03/24/2017 9:42 AM

Maybe you should watch "How Its Made" on the Discovery channel...

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#22

Re: Scratch Marks Over Stainless Steel

03/24/2017 10:05 AM

I am going to assume you switched suppliers in order to get a cheaper material, which if you understand English and the various meanings of "Cheaper" you will see the problem and switch back to the supplier that provided you with reliable material.

It is difficult for most manager /bean counters to understand that a profit made by shorting the customer is a temporary one, as is everyone's job at that point.

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#35
In reply to #22

Re: Scratch Marks Over Stainless Steel

03/24/2017 7:22 PM

The reason behind switching the supplier was totally different commercial matter regarding supply to one of our another divisions and we are still paying almost the same rate which we were used to pay to earlier supplier. So it is not the case of making profit by affecting the product quality.

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#48
In reply to #35

Re: Scratch Marks Over Stainless Steel

03/26/2017 10:49 AM

The fact you are paying almost the same rate doesn't exclude the possibility it's inferior material being delivered to you.

You said it's "totally different commercial matter regarding supply to one of our another divisions "

That seems to imply this new material is being forced on you because another division wants to use this supplier?

That could indicate corruption in the buying process.

Can you override the other division and go back to the original supplier?

You have all the arguments on your side - tell the buyers that the knife dept is losing material/sales/time/money because of this problem.

If they say there's no way that they're changing back to the old supplier then it would implicitly confirm corruption in the buying process.

What country are you in btw?

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#49
In reply to #48

Re: Scratch Marks Over Stainless Steel

03/26/2017 5:44 PM

You raise a legitimate concern, though care should be taken what accusations are made or implied.

A refusal to return to the original supplier doesn't confirm corruption, but neither does it do anything to disprove concerns about corruption either.

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#53
In reply to #35

Re: Scratch Marks Over Stainless Steel

03/27/2017 2:56 PM

Can you add to the process and return your product to the quality of the original material? Yes. Will this add cost to the process? Probably. Will your product be as good? Possibly. Will it really end up being a "good for the business" move? Now that is the question isn't it.

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#41

Re: Scratch Marks Over Stainless Steel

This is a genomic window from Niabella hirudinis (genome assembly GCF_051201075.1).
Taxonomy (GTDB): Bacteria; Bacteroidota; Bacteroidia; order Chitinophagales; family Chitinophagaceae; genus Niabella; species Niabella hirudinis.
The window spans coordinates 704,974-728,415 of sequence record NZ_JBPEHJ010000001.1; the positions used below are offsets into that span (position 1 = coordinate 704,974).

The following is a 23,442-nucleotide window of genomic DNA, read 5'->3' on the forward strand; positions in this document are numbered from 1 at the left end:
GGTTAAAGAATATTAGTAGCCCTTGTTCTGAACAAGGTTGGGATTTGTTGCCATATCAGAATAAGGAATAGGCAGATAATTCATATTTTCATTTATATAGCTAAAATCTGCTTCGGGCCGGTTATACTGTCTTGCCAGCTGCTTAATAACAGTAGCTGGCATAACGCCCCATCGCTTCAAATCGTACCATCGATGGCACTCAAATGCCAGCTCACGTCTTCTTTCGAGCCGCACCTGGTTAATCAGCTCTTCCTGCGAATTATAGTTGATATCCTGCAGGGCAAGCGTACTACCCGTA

03/25/2017 3:40 AM

Now we are getting progress.

You are confient that it's happening at "grinding".

You are confident that it's not isolated to one grinding stage. This probably rules out issues with your liquid filtering system and operators unless it's diamonds from your dressing method embeded into the wheels.

Sounds like the hard inclusions I suggested back in post 12. Get a reasonable microscope and examine the blades, good and bad and stages in between. Examine the scratches and see if you can see residue in the scratches and "grains" dragged inside the surface.

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#42
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Re: Scratch Marks Over Stainless Steel

03/25/2017 4:18 AM

We need high magnification of the scratches....

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#50

Re: Scratch Marks Over Stainless Steel

03/26/2017 6:50 PM

I would suggest that you inspect blades at each stage of your process to identify where/when the scratches are appearing, then carefully look at the preceding process to identify what has changed in that process or machine recently ..... perhaps something has broken or been damaged internally in one of your machines and is causing the scratches...

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#51
In reply to #50

Re: Scratch Marks Over Stainless Steel

03/26/2017 8:05 PM

Have you read the previous posts?

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#54

Re: Scratch Marks Over Stainless Steel

04/10/2017 12:32 PM

Comparative crystallography of before and after supplier batches - of samples of each before and after supplier batch at each stage of processing.

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#55
In reply to #54

Re: Scratch Marks Over Stainless Steel

04/10/2017 1:46 PM

Why not just use a specular reflectance scan using a coherent light source (laser)? All of the phase information is still contained as long as the focus is tight enough.

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#56
In reply to #55

Re: Scratch Marks Over Stainless Steel

04/11/2017 9:49 AM

Good point. The changes in the tools available to crystallographers since my single encounter (a scanium alloy) in the early 1990's are largely pass my pay grade, but the laser reflectance sounds like a good one. A lot was learned about the alloying variations with my crystallography experience.